Sunday, January 04, 2009

Java Webstart Demos with Terracotta enabled

For easy deployment, Terracotta enabled Java applications can also be launched via web start. There are certain issues to look out for but it's certainly possible. I wrote a small demo to demonstrate it.

Issue 1: Terracotta installation required on user's computer before running.

This is solved easily by downloading a Terracotta zip file and extract it to a known location on user computer. In my demo, I install it to $HOME/terracotta_ws.

Issue 2: Java Webstart applications don't allow modification of boot classpath.

Since you can't append or pre-append to boot classpath of the webstart VM, which Terracotta requires, you are forced to spawn an external JVM for your app. This is solvable by signing your jars with a keystore, that will allow your webstart app to spawn external process. This is a good blog showing how to sign your jars.

Note that only jars that are part of your main webstart GUI frame and its libraries are required to be signed. Jars that are part of your Terracotta applications are not required.

When I use "webstart app", I mean the control app that is downloaded and run by Java webstart.

Wehn I use "main app" or "TC enabled app", I mean the Terracotta enabled applications that are spawned in external processes by the "webstart app"

Issue 3: You can't declare your main application jars as part of resources to download in JNLP file.

The main reason is that Java Webstart obfuscates those jars and stores them in a cache with variable folder name. So your webstart app has to handle the downloading and installing the main app's binaries (zip file) to a known location. This is also doable. Take a look at the JNLP file I have:

<jnlp spec="1.0+" codebase="http://localhost:8080/webstartdemo"
<title>TC webstart demo</title>
<description>Demo of how to start Terracotta from webstart
<description kind="short">TC Webstart example</description>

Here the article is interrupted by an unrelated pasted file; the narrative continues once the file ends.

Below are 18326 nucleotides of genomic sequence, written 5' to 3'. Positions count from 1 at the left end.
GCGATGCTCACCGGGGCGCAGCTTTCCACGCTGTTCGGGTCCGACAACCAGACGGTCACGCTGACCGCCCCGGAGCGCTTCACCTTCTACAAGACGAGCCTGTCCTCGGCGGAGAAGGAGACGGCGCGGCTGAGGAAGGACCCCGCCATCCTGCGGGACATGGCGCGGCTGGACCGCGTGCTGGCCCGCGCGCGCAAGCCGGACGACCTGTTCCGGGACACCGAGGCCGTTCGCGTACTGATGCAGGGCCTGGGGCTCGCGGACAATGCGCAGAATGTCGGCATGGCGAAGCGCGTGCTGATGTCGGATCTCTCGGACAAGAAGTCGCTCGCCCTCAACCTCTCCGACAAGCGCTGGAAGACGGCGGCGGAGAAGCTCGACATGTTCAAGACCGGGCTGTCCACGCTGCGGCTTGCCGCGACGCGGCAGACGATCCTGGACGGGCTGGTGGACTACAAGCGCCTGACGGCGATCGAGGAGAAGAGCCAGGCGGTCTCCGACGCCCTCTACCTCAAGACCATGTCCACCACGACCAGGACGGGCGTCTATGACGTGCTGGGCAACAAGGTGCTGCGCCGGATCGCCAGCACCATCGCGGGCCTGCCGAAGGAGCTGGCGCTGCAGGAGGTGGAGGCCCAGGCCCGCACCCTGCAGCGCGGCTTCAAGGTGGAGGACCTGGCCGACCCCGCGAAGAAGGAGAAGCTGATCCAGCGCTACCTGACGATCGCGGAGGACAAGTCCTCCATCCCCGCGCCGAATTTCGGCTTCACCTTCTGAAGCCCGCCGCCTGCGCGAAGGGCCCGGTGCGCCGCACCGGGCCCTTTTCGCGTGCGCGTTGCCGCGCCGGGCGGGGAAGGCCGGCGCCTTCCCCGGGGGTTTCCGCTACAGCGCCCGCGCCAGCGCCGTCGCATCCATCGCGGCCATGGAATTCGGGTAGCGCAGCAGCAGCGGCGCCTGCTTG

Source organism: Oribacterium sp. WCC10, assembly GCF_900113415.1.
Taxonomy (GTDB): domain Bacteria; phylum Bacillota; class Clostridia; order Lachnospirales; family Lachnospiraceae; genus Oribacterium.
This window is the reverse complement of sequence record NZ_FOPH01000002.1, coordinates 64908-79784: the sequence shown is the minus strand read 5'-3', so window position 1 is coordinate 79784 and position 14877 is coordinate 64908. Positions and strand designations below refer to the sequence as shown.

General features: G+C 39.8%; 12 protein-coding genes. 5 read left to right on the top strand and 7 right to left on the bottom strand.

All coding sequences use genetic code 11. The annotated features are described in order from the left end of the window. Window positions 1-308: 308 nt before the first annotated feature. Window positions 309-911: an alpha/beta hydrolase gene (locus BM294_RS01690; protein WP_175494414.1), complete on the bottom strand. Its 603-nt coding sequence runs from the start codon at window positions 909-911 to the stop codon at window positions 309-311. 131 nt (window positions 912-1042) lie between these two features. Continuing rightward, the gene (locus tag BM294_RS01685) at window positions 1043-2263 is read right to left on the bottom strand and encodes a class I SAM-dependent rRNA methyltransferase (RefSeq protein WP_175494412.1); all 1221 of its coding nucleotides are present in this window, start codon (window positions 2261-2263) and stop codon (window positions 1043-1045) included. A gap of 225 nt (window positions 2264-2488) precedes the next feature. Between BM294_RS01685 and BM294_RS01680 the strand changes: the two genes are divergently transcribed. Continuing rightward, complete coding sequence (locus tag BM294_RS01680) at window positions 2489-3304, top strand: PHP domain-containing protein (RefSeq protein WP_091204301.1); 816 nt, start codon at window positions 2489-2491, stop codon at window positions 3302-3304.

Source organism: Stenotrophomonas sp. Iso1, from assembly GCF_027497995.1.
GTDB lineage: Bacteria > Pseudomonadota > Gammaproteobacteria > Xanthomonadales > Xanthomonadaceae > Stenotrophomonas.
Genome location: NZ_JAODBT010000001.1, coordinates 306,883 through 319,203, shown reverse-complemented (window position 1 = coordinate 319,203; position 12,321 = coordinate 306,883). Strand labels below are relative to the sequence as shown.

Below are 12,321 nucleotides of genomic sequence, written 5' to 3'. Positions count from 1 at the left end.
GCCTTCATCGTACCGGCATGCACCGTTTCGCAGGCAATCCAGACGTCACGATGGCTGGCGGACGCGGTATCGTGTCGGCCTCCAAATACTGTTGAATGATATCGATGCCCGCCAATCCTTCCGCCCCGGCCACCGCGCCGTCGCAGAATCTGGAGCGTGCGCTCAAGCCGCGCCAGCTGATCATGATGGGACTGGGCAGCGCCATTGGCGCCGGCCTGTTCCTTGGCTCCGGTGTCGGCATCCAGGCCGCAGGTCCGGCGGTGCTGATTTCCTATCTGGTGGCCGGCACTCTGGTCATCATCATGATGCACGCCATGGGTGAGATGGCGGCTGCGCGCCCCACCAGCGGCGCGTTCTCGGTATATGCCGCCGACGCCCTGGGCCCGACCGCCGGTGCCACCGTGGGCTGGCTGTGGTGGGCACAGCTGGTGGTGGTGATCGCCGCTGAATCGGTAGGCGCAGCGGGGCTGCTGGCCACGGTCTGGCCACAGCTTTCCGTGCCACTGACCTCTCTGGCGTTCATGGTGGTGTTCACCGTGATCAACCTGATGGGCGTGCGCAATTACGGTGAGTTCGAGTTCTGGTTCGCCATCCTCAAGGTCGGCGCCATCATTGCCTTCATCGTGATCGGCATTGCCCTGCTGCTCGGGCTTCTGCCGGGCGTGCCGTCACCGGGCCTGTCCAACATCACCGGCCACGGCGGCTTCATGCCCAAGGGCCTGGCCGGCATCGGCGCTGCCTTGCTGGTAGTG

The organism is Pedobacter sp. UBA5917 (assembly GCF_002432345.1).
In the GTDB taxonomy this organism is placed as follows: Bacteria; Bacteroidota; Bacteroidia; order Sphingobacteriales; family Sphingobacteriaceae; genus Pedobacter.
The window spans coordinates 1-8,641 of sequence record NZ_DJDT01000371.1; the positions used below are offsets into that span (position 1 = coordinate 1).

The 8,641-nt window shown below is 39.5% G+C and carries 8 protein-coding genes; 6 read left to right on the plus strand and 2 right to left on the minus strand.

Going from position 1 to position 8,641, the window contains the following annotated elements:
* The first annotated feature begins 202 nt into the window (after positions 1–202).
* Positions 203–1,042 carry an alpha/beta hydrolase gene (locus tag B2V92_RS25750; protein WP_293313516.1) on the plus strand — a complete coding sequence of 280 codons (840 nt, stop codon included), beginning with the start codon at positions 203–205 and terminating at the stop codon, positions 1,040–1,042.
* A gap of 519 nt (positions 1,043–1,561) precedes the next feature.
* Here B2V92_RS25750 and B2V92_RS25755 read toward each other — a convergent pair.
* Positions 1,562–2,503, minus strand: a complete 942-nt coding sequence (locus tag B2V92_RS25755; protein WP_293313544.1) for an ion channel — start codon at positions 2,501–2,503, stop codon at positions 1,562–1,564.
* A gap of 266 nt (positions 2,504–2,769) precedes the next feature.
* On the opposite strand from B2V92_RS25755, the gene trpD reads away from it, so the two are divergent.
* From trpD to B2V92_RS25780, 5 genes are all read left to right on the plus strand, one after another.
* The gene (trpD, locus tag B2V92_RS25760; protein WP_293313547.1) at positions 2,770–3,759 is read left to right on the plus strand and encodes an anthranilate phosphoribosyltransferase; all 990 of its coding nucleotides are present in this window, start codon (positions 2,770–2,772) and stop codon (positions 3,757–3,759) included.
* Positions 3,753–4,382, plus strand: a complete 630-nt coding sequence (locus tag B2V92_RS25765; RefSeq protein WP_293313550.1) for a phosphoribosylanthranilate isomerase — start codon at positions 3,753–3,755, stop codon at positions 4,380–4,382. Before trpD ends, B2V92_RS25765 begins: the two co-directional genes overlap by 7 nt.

<offline-allowed />
<j2se version="1.5+" />
<jar href="TCWebStartDemo.jar" download="eager" />
<jar href="ant-1.7.1.jar" />
<jar href="ant-launcher-1.7.1.jar" />
<jar href="miglayout-3.6.2-swing.jar" />

<property name="tcws.codebase" value="http://localhost:8080/webstartdemo" />
<property name="" value="" />
<property name="tcws.demo.list" value="sharededitor,mandelbrot" />
<property name="tcws.sharededitor.mainClass" value="demo.sharededitor.Main" />
<property name="tcws.mandelbrot.mainClass" value="mandelbrot.Main" />

<application-desc main-class="demo.MainFrame" />
<all-permissions />

From line 13 to 16, those jars are for the webstart app which will be downloaded automatically by java webstart. And those are the ones that need to be signed.
Line 25 indicates the main class of the webstart app.

From line 18 to 22, that is how I communicate to my webstart app (via system properies) about where to download Terracotta and the demos (Terracotta enabled apps). Each demo is a zip file which contains a tc-config.xml, a "lib" folder with all the jars it requires.

You can play with the demo here.

The webstart app Eclipse project can be checked out at SVN repo

Your main interests should be the 2 classes:

Enjoy the demos :)


Unknown said...

I am curious how does the JavaWebStart application know whether the libraries appended to the boot classpath are compatible with the local Java runtime.

I always thought that you must run a TC script to generate a bootclasspath jar containing an altered java.lang.ClassLoader class.

Have you moved away from this hack to a javaagent?

Any chance making the filtering (ignore class condition) section in the rewritten classloader configurable as the classloader throws a wobbler with obfuscated classes especially thoses using encryption techniques?


Unknown said...

Good question, the external process is called with TC script "dso-java" which takes arguments just like "java" command. You only need to provide it with a "-classpath" or "-cp" and the main class to run. That script will handle creating the compatible bootjar that matches with the Java runtime. See the code in DemoManager.getDemoRunnable()

Unknown said...

We're looking at javaagent for a better approach (there was even a demo with some progress that one of the dev guy put together). It's certainly on the radar. Regarding obfuscated classes, I'm not aware of anything for the moment.